Review: Sofia Khan is Not Obliged (Ayisha Malik)

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General Fiction
Publisher: Twenty7
Series: Sofia Khan #1
Publication date: September 3rd, 2015
Format: Paperback
Source: Personal
Page Count: 456

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Brilliant idea! Excellent! Muslim dating? Well, I had no idea you were allowed to date.’ Then he leaned towards me and looked at me sympathetically. ‘Are your parents quite disappointed?’

Unlucky in love once again after her possible-marriage-partner-to-be proves a little too close to his parents, Sofia Khan is ready to renounce men for good. Or at least she was, until her boss persuades her to write a tell-all expose about the Muslim dating scene.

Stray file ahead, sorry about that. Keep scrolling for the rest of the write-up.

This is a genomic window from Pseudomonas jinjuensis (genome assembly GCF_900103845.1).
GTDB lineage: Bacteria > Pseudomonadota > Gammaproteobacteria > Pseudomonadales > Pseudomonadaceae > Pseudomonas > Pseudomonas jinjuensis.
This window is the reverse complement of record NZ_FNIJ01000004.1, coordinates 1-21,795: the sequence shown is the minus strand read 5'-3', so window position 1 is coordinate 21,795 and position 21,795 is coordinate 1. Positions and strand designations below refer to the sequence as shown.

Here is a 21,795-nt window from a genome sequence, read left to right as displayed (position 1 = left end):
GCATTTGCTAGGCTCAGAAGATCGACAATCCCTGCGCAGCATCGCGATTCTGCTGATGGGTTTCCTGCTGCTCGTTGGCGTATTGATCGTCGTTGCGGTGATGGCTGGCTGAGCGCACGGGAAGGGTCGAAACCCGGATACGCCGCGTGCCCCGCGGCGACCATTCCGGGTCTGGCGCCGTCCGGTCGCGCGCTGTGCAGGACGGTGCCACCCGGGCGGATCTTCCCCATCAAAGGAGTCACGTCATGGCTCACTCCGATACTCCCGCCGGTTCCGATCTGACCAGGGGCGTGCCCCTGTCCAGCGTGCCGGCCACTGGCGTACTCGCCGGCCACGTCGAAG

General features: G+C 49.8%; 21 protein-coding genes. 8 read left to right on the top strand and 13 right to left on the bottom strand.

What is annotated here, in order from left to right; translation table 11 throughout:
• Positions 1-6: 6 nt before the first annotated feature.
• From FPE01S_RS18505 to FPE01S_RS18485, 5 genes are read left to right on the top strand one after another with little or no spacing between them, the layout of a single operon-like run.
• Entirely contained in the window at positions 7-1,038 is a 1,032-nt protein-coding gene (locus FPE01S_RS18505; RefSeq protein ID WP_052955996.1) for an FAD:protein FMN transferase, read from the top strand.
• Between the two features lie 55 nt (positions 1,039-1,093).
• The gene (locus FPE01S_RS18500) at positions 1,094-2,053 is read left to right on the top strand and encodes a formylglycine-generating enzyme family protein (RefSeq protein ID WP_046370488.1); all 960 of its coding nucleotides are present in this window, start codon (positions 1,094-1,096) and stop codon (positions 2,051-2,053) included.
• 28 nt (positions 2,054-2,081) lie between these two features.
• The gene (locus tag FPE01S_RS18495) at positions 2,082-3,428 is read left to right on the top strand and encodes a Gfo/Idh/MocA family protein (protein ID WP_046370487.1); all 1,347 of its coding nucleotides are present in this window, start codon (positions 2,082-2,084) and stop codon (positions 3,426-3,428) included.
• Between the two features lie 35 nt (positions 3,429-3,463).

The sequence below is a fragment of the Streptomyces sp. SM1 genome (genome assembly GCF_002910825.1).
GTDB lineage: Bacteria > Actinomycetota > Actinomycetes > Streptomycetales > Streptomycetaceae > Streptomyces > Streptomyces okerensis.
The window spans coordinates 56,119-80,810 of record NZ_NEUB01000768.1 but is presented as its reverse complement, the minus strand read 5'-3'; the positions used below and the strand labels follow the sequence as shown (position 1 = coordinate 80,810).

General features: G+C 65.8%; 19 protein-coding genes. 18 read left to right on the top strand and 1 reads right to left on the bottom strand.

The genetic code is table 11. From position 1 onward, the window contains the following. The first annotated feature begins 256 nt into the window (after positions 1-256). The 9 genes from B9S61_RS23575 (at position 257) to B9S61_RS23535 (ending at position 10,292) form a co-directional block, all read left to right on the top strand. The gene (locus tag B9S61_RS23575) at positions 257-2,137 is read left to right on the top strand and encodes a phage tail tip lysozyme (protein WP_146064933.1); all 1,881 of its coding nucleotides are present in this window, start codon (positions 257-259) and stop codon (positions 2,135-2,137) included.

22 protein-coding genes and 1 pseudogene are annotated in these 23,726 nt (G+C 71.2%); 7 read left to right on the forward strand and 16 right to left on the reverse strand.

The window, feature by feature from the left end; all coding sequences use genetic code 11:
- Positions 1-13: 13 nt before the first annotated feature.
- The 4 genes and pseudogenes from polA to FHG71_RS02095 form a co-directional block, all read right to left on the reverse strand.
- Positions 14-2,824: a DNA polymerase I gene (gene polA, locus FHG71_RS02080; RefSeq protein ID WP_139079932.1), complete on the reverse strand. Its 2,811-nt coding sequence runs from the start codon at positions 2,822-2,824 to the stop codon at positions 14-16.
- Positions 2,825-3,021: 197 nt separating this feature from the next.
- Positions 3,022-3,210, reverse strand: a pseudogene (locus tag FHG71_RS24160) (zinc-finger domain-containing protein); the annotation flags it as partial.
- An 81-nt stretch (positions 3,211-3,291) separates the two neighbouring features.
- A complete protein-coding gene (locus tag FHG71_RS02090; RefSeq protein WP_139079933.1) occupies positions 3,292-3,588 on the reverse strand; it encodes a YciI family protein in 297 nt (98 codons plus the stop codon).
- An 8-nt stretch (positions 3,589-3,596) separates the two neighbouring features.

As her woes become her work, Sofia must lean on the support of her brilliant friends, baffled colleagues and baffling parents as she goes in search of stories for her book. In amongst the marriage-crazy relatives, racist tube passengers and decidedly odd online daters, could there be a a lingering possibility that she might just be falling in love . . . ?

Sofia Khan is not Obliged is the hilarious and authentic debut novel by Ayisha Malik.

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Imagine my delight when I found out last year that this debut novel was to be published by none other than a British Muslim! I was so psyched when I saw the amazing cover (featuring a hijabi no less!) in bookstores. And to find out this has a sequel was the cherry on top. I put this book on the top of my Ramadan TBR and didn’t regret it one bit.

I truly enjoyed Sofia Khan is Not Obliged in its entirety. From the brilliant Asian family antics that remind me so much of my own Malay culture, to the struggles of finding love or even a date, as a modern Muslim hijabi.